The Difference Between cPanel and WordPress Backups

Cpanel

 

This is followed on from a conversation I had on Facebook the other day and was getting my wires crossed a bit about which was better  Cpanel backup or WordPress backup plugin.  As I thought I read and heard somewhere about the negatives of cpanel backup   so I decided to do a bit more research on it and this is what I found.

You should have heard that it’s a very good idea to keep a backup of your website in case something goes wrong with it, and you end up losing all your hard-earned work , so it’s better to be safe than sorry in case the inevitable does happen . It’s well worth it to  spend a few seconds clicking that backup button on a regular basis instead of a few years trying to get back to where you were.

But then you might have your doubts about should you run a Cpanel backup of your entire website or a WordPress backup just of your single blog.

The difference is that with a Cpanel backup you’re backing up the whole account. With WordPress you’re backing up just a blog and you should backup your cPanel on a monthly basis and WordPress on a weekly basis. Your cPanel web host has the ability to back up your entire site in one click. This includes all of your email accounts, databases, files, blogs, forums, everything on your site can be backed up with one click.

But  the problem with this is that if you have a large website this can take up a lot of time and a lot of space. If you have a 20 gb website making this backup will cost you 20 gb every time you do it. If you backed up your entire 20 gb website every single week then after 5 weeks you need a terabyte. After 10 weeks you need 2 terabytes and so on. It would take up tons of space. It doesn’t make sense to back up those same video files over and over and over again if those aren’t changing. You should only be backing up the stuff that’s really changing, the most recent information. That’s why a cPanel backup is good to take some times but you should really take a WordPress backup more on a regular basis.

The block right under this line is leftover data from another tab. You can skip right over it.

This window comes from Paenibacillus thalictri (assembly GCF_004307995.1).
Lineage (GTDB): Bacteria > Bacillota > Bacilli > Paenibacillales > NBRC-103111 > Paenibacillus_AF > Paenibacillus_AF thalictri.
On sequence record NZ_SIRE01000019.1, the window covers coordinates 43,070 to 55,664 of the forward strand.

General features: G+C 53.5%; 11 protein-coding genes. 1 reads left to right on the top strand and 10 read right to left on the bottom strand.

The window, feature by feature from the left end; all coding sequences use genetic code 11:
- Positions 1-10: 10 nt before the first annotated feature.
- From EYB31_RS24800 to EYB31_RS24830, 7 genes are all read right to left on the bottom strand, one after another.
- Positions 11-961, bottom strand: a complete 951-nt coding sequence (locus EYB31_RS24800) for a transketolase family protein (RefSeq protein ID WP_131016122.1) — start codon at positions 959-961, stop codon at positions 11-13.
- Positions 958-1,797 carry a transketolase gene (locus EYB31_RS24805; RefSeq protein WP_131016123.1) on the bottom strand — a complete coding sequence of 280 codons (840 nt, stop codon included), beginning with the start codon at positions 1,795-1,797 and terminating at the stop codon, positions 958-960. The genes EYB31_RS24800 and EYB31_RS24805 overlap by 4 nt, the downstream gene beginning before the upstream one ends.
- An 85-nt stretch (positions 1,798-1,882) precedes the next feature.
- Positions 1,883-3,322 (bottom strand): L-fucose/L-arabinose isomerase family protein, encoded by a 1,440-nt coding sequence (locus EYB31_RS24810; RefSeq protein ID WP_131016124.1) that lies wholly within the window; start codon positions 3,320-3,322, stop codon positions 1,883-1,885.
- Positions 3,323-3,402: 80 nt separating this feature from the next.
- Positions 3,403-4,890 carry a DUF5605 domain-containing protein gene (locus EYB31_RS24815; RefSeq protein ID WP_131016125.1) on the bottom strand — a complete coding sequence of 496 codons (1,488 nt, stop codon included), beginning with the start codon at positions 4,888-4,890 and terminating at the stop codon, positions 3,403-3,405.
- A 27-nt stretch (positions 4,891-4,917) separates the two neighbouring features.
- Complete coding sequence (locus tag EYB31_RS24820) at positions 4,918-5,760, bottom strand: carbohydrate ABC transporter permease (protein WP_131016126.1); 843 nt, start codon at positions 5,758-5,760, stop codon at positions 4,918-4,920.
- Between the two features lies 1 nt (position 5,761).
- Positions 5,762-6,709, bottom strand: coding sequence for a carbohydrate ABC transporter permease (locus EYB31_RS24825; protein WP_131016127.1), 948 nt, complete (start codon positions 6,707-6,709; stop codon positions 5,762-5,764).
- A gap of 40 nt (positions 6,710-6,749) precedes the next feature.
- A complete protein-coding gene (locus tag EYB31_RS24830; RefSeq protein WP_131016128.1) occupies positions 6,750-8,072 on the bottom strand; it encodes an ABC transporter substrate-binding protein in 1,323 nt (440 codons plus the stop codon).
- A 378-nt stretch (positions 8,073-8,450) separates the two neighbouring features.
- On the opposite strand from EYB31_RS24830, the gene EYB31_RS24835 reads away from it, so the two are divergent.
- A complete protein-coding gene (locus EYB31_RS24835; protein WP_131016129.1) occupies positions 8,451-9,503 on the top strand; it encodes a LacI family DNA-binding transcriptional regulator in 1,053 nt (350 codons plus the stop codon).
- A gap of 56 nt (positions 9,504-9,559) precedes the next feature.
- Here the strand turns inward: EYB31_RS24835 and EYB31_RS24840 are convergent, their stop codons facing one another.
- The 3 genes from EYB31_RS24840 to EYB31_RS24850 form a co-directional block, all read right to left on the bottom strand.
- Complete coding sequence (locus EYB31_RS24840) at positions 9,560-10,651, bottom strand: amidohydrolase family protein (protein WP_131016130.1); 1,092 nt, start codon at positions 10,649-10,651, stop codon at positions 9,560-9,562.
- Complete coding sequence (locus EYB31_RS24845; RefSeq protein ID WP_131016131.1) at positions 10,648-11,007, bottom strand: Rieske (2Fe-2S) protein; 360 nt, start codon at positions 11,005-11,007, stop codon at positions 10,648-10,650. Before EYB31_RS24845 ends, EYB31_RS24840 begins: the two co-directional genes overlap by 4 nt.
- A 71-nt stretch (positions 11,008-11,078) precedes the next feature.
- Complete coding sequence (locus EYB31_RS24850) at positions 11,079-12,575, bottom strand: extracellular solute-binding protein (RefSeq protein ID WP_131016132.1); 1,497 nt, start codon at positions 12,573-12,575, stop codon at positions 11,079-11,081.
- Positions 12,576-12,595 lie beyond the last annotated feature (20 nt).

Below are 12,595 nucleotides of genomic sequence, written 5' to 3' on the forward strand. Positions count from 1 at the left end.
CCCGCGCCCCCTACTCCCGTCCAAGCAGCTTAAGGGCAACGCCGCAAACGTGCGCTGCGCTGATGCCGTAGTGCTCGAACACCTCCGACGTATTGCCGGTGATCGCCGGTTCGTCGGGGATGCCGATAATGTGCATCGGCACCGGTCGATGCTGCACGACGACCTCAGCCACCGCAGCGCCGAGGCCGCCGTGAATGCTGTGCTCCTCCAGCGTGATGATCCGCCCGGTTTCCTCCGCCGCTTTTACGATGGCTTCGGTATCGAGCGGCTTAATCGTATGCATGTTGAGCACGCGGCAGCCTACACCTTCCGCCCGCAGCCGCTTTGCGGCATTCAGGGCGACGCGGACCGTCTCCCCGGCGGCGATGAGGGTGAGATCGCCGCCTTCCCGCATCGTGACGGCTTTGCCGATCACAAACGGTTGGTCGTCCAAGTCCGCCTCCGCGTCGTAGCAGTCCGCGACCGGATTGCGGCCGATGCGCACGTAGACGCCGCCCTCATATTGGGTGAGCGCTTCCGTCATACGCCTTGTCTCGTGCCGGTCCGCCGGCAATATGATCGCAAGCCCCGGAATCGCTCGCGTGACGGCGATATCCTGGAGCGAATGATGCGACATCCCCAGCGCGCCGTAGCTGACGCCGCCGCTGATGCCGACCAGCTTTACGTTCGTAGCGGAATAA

Where as a WordPress backup  stores your WordPress database including all your settings and your content, as well as your files which include WordPress itself and any images or audios, or videos that happen to be within your WordPress folder. You should back up your WordPress site on a more frequent basis than your entire cPanel account because it’s faster and it’s smaller. You can use a WordPress backup plugin to do this and all you have to do is install the plugin, click the backup button and now you have a file that you can save immediately to your hard drive, Dropbox or even send to your email and even an external hard drive, really you can use that anywhere you want.

Basically if you’re concerned or worried about should you use a cPanel backup or a WordPress backup. Backup up your entire cPanel account on a monthly basis and your WordPress account on a weekly basis. That way you have the best of both worlds, you have everything stored somewhere but your most recent, your most frequently changing stuff is easier to find.

14 Comments

  • Sky Nealon

    Reply Reply March 21, 2014

    Hi Darren

    Really great advice here and certainly doing both the cPanel backup and wordpress backup is a win-win situation and the best of both worlds. It might also be useful to store the interim cpanel backups on an external drive or location like you mentioned.

    Just wondering, what do you think about cloud storage, would this be a good location to store our blog backup as well, and in terms of backing things up, and would it be advisable that when backing up, to only keep the last 2 working updates rather than keeping multiple backups from when you first started which may not be relevant anymore?

    Kind regards
    Sky

    • darrenhudson

      Reply Reply March 22, 2014

      Hi Sky ,
      Yeh your right about keeping only last 2 working updates , as for my views on cloud storage I personally wouldn’t as I think tempting fate and leaving too much to chance , what if the cloud gets hacked ?

      Cheers

      Darren

  • Pauline

    Reply Reply March 21, 2014

    Hi Darren,

    This is a great post. It explains a lot that was confusing me. I have actually used bother methods but did not know the difference.